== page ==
Plastics have become a deeply worrying environmental issue, but it is unlikely that demand will drop… so are there alternative production methods which could be more environmentally sound? We chat to materials chemist Dr Tom Hasell, whose new catalytic process for making polymers out of sulfur could provide more environmentally friendly production of plastic...
Why have you focused your research on sulfur, which is essentially a waste product?
I was intrigued seeing news reports of huge mountains of unwanted sulfur produced as a by-product of petrochemicals. This would make any materials chemist ask themselves why we are not using such a resource to make things from.
However, polymers made just from neat sulfur are not stable, and decompose back to a powder even at room temperature. In 2013 I saw a research paper from a group in America (led by Jeffrey Pyun), where they reported what they called “inverse vulcanisation”. This technique involves polymerising the sulfur in the presence of an organic small molecule “crosslinker”.
When I secured funding to start my own research group, I knew I was interested in investigating these fascinating polymers made from sulfur – how to make them more easily, how to improve their properties, and what exciting applications could we find for them.
How did this discovery of a new catalytic process come about?
When we started researching sulfur polymers in my group, we tested a lot of alternative crosslinkers. We were looking for alternatives that might improve the physical properties of the polymers, or allow us to make them more cheaply or more sustainably. We managed to find crosslinkers that were also industrial by-products themselves, and some that were renewable being plant based in origin rather than from petrochemicals. However, we found that it was very difficult to get the crosslinkers to react with the sulfur.
We tried a range of catalysts known to work for conventional polymerisations and rubber vulcanisations and tried them on our systems. What we found was that some of the compounds (metal diethyl dithiocarbamates) could increase the rates of reaction, lower the temperatures, and allow us to react crosslinkers that would not work without the catalysts. The lower temperatures required let us avoid the production of hydrogen disulphide gas, and get higher reaction yields.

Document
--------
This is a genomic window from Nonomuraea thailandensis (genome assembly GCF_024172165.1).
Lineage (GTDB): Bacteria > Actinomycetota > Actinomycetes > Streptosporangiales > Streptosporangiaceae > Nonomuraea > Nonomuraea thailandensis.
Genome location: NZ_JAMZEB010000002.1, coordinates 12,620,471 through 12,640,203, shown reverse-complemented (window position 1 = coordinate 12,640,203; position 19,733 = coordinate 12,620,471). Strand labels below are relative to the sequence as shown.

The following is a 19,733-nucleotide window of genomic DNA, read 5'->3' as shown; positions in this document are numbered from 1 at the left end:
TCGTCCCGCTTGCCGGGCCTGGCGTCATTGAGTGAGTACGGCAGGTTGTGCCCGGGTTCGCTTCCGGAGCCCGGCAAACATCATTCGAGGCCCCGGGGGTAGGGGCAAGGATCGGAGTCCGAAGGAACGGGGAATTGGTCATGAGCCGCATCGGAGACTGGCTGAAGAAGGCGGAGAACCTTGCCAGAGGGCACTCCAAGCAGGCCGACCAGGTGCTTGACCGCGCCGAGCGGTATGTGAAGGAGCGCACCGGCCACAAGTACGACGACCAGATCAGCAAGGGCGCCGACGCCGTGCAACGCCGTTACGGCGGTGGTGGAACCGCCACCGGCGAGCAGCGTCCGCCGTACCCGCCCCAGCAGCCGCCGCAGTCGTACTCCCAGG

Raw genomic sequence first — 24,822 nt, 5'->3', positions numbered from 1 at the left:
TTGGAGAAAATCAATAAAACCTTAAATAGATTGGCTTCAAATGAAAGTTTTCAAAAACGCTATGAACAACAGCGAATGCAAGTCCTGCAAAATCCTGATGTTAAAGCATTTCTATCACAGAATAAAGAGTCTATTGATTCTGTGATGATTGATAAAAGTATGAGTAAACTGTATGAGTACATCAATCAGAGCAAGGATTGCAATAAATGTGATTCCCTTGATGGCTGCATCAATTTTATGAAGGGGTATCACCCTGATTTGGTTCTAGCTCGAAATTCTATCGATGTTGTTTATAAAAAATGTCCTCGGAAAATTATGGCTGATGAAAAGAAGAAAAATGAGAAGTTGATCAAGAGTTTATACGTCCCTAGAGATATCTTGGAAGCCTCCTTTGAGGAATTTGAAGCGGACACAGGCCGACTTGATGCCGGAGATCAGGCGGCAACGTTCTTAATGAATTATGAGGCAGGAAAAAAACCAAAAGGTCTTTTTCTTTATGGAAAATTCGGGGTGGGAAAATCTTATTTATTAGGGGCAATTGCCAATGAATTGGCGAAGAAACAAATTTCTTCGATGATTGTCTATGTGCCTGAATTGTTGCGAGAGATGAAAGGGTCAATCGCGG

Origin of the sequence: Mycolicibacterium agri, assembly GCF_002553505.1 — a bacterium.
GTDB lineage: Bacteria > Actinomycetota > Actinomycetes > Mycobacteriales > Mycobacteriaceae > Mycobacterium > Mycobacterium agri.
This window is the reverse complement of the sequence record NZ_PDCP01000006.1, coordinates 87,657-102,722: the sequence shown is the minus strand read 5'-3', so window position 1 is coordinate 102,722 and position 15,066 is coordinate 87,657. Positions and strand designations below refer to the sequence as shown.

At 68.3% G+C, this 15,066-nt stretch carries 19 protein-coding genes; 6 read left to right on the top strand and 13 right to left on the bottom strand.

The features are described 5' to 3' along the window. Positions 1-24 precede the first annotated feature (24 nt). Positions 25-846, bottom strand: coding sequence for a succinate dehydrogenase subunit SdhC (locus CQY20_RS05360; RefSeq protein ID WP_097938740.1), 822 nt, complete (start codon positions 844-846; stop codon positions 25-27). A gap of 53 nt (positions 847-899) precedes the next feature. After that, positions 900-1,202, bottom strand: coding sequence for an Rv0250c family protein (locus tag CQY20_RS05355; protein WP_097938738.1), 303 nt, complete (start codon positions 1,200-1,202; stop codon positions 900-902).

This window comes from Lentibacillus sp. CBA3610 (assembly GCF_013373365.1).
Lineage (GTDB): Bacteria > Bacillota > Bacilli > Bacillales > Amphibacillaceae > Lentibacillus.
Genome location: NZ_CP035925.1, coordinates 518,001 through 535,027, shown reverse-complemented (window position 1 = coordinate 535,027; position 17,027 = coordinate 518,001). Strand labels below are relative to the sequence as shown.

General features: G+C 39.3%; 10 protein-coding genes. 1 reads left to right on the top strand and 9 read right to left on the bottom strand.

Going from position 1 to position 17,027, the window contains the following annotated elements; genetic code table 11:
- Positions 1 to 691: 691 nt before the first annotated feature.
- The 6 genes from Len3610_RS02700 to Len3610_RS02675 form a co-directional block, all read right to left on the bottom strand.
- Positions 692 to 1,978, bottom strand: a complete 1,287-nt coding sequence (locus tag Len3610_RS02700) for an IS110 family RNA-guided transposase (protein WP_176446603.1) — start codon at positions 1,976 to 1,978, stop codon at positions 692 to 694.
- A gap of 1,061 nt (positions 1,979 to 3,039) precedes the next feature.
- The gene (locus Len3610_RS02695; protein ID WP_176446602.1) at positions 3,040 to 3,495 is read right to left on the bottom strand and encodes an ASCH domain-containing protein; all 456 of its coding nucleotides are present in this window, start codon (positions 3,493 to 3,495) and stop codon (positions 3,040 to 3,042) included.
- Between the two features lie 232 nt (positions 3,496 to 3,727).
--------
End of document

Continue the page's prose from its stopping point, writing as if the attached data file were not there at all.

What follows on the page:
So, plastics made from sulfur… just a green initiative?
Not only that. It is great to be able to produce polymers from sulfur, simply because it is a waste product of the petrochemicals industry. Most polymers are made directly from the petrochemicals themselves – a limited resource. For every Kg of sulfur we use to make polymers, we save more petrochemicals.
But also, think how many different and wonderful applications there are from the polymers we already use. At the moment almost all polymers are based predominantly on carbon as the main element. Making polymers from sulfur opens up a new frontier of exciting possibilities. Sulfur has very different properties to carbon, and this may lead to many interesting applications we are yet to discover – this field is still in its infancy.
What types of commercial products would sulphur polymers be suited to?
That will depend on the physical properties of the sulfur polymers and how cheaply they can be made. As I say above, these polymers have great potential for use in optics and electronics. For these high end applications, the cost of production will not be such a limiting factor. However, the sulfur content of the polymers should also give them great potential for thermal and electrical insulation materials in fields like construction.
Does plastic still have a future as a mass-produced material or should we stay focused on alternatives?
Plastic absolutely has a future, it is far too useful not too. However, it has become somewhat of a victim of its own success. Not only is it very useful, so we want to use it for almost everything, it has also become so cheap that we use it without thinking about it and throw it away. This has to stop. We should continue to use plastics for all of the wonderful things they can do for humanity, in medicine, wellbeing, communication, and recreation. But we need to be more aware of what we are using and consider alternatives.
How can we overcome the plastic crisis?
Yes, we have to. But we will need to work together. Solving the plastic crisis needs research from scientists, regulation and input from governments, forward thinking and innovation from industry, and demand from the general public – with a willingness for all of us to change our habits. This is already happening, but there is a long way to go. The priority has to be reduce, reuse, recycle. In that order.
Dr Tom Hasell is a Royal Society University Research Fellow in the Department of Chemistry at the University of Liverpool. He has worked in a wide range of areas across materials science, including chemical synthesis, supercritical processing, polymer science, nanocomposites, and porous materials.